Assessing Marketing Information Needs (100) Developing Marketing Information (100-102) Outline the steps in the marketing research process. Marketing Research (103-119) Explain how companies analyze and use marketing information. Analyzing and Using Marketing Information (119-121) Discuss the special issues some marketing researchers face, including public policy and ethics issues. Other Marketing Information Considerations Author Marketing information by Comment itself has little value. The value is in the customer insights gained from the information and how these insights are used to make better marketing decisions. 121-126) Marketing Information and Customer Insights (up 98-100) To create value for customers and build meaningful relationships with them, marketers must first gain fresh, deep insights into what customers need and want. Companies use such customer insights to develop competitive advantage. “In today’s hyperactivity world,” states a marketing expert, “the race for competitive advantage is really a race for customer and market insights. ” Such insights come from good marketing information. 2 Consider Apple’s phenomenally successful pod.
The pod wasn’t the first digital music player, but Apple was the first to get it right. Apple’s research uncovered a key insight about how people want to consume digital music-?they want to take all their music with them, but they Want personal music players to be unobtrusive. This insight led to two key design goals: make it as small as a eek of cards and build it to hold 1,000 songs. Add a dash of Apple’s design and usability magic to this insight, and you have a recipe for a blockbuster. Apple’s expanded pod and pod Touch lines now capture more than a 75 percent market share.
And they’ve spawned other Apple blockbusters such as the phone and the pad. Key customer insights, plus a dash of Apple’s design and usability magic, have made the pod a blockbuster. It now captures a more than 75 percent market share and has spawned other Apple blockbusters such as the phone and the pad. Although customer and market insights are important for building customer alee and relationships, these insights can be very difficult to obtain. Customer needs and buying motives are often anything but obvious-?consumers themselves usually can’t tell you exactly what they need and why they buy.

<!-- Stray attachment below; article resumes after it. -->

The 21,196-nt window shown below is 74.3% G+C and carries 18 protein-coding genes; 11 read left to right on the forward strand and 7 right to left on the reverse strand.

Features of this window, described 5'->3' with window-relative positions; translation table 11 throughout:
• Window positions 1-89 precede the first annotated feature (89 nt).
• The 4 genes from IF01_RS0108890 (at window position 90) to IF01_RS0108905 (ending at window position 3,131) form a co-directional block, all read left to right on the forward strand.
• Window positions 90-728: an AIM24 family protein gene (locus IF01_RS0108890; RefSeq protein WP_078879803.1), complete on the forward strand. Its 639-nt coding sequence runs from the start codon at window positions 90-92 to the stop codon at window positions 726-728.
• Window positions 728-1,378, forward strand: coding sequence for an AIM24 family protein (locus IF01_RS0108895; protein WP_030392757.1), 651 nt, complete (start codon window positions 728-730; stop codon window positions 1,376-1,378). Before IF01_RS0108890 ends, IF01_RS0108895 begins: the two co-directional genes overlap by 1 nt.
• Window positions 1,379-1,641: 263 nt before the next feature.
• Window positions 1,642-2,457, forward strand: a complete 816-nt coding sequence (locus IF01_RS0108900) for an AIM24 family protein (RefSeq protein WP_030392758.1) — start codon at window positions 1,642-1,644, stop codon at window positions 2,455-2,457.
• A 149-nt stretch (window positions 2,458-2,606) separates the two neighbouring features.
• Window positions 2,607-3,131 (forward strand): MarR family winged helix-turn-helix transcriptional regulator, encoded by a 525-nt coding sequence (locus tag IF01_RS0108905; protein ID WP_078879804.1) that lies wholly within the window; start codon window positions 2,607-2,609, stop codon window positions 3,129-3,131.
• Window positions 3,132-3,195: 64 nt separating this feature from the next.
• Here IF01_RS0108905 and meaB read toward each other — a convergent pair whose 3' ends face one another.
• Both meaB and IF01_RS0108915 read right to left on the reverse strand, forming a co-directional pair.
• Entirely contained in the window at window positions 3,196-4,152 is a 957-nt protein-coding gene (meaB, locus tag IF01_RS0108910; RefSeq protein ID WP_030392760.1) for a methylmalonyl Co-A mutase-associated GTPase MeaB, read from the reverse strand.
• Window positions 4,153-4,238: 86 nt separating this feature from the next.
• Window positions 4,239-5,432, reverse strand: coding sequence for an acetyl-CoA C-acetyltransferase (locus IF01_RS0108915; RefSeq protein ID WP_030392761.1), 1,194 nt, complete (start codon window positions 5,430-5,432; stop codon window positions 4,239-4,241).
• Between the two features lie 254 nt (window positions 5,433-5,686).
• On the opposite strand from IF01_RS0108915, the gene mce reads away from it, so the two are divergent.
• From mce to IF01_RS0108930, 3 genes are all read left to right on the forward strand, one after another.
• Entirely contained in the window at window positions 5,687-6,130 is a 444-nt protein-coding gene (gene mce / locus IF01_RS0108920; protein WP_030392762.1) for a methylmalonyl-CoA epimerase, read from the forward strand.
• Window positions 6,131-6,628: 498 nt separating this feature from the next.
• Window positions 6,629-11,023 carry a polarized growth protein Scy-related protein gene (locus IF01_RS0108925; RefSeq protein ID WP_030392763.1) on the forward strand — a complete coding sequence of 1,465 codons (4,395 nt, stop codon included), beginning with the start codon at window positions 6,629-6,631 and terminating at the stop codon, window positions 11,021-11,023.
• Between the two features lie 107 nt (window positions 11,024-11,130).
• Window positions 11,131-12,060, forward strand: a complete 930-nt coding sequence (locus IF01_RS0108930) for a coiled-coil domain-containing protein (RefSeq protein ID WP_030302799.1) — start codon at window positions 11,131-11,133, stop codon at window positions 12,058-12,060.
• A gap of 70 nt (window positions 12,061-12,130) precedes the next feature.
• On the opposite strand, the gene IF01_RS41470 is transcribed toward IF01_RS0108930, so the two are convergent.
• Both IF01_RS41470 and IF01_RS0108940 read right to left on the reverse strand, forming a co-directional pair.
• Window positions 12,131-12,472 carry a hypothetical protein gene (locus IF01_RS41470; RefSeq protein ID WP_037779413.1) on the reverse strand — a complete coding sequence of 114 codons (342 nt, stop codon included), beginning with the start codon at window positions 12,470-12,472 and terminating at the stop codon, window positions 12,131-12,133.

To gain good customer insights, marketers must effectively manage marketing information from a wide range of sources. Today’s marketers have ready access to plenty of marketing information. With the recent explosion of information technologies, companies 99 can now generate information in great quantities. Moreover, consumers themselves are now generating tons of “bottom-up” marketing information. Not long ago, the only way a consumer could communicate with an organization was by mailing a handwritten letter.
Then came the call center, followed by e-mail, text messaging, instant messaging and, indirectly, blobbing Backbone, Twitter, and so on. Each one has contributed to a growing tidal wave of “bottom-up” information that individuals volunteer to each other and to organizations. Organizations able to … Elicit and use such [volunteered information] will be able to gain much richer, more timely customer insights at lower cost. 3 Customer insights Fresh understandings of customers and the marketplace derived from marketing information that become the basis for creating customer value and relationships.
Marketing information system (MIS) People and procedures for assessing information needs, developing the needed information, and helping decision makers to use the information to generate and validate actionable customer and market insights. Far from lacking information, most marketing managers are overloaded with data and often overwhelmed by it. For example, when a company such as Pepsi monitors online discussions about its brands by searching key words in tweets, blobs, posts, and other sources, its servers take in a stunning six lion public conversations a day, more than two billion a year. That far more information than any manager can digest. Despite this data glut, marketers frequently complain that they lack enough information of the right kind. They don’t need more information; they need better information. And they need to make better use of the information they already have. The real value of marketing research and marketing information lies in how it is used-? in the customer insights that it provides. Based on such thinking, many companies are now restructuring their marketing research and information functions.